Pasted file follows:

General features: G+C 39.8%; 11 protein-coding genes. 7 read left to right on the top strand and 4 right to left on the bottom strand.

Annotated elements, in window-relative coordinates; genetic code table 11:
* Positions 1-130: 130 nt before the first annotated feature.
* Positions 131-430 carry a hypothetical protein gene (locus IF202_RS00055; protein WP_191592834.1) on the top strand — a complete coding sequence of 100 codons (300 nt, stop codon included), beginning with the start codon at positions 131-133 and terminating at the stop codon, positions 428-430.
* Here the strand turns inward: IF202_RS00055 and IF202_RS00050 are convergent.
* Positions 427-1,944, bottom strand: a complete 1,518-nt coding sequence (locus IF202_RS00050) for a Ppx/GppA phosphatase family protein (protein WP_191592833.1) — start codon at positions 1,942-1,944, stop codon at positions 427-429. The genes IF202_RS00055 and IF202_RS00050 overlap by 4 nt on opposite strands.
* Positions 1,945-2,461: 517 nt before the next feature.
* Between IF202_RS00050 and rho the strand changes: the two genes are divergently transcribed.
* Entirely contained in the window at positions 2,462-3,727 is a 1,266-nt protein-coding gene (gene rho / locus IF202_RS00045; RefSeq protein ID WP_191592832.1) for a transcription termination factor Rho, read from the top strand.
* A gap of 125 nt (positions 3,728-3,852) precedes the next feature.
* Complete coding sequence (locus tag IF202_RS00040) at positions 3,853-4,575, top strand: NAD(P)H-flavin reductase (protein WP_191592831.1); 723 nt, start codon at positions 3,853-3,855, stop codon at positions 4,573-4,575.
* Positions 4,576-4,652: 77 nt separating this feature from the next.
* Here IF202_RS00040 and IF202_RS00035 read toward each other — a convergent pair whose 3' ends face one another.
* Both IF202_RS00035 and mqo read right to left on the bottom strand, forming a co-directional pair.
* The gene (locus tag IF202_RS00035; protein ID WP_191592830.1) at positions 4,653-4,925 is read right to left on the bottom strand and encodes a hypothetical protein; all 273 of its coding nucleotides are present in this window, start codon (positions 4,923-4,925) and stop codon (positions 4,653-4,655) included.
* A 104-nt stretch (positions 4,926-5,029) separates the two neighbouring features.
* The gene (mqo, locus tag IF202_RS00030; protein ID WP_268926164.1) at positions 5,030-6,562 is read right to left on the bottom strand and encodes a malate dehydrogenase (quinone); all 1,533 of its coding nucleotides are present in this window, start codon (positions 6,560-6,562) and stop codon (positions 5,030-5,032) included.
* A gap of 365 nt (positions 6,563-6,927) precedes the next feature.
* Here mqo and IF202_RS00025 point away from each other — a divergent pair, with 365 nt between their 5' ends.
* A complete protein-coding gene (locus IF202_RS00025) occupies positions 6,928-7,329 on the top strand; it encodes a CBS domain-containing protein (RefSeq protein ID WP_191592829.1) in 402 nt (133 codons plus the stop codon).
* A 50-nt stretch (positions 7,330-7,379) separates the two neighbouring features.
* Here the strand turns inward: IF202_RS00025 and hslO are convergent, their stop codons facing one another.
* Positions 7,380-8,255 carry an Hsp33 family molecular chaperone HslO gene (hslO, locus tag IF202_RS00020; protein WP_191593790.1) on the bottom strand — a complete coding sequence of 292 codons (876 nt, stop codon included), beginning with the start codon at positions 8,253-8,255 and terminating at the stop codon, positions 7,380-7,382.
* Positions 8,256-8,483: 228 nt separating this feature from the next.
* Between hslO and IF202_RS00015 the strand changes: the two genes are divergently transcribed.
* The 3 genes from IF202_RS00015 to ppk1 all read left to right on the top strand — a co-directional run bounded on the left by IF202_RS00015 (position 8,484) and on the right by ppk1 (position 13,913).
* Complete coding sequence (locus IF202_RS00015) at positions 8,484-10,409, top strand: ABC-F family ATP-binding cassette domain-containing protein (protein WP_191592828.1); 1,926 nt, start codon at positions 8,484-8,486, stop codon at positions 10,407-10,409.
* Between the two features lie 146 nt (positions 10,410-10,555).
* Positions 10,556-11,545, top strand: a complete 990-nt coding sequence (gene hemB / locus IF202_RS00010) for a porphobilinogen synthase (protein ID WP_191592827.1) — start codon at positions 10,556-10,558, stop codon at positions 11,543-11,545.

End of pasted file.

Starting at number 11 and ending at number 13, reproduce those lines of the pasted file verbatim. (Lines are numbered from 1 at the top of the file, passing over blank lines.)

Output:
* Complete coding sequence (locus tag IF202_RS00040) at positions 3,853-4,575, top strand: NAD(P)H-flavin reductase (protein WP_191592831.1); 723 nt, start codon at positions 3,853-3,855, stop codon at positions 4,573-4,575.
* Positions 4,576-4,652: 77 nt separating this feature from the next.
* Here IF202_RS00040 and IF202_RS00035 read toward each other — a convergent pair whose 3' ends face one another.